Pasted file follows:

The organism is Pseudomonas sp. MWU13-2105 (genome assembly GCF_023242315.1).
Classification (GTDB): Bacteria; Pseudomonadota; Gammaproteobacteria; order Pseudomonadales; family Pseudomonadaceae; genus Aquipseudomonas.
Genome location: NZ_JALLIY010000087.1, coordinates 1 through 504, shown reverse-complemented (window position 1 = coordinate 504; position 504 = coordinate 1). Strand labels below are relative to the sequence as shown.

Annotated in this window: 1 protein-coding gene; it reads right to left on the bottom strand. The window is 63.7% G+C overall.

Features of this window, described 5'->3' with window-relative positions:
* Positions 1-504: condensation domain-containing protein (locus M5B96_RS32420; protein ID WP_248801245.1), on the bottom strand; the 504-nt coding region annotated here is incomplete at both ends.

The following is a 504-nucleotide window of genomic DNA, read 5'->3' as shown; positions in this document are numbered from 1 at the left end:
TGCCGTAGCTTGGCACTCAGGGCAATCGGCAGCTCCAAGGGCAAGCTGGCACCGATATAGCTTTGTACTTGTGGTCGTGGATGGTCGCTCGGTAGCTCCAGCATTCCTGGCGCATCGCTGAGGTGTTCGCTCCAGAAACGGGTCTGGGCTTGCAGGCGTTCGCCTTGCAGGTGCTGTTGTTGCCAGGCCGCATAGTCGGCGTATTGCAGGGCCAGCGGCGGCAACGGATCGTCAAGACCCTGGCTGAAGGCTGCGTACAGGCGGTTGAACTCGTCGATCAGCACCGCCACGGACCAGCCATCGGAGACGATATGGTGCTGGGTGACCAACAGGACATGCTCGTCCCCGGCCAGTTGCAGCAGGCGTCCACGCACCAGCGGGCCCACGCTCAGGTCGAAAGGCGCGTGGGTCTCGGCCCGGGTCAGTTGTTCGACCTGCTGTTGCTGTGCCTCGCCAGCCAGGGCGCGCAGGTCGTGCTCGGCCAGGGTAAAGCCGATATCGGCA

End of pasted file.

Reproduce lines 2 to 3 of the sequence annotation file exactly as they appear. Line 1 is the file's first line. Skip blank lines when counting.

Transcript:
Classification (GTDB): Bacteria; Pseudomonadota; Gammaproteobacteria; order Pseudomonadales; family Pseudomonadaceae; genus Aquipseudomonas.
Genome location: NZ_JALLIY010000087.1, coordinates 1 through 504, shown reverse-complemented (window position 1 = coordinate 504; position 504 = coordinate 1). Strand labels below are relative to the sequence as shown.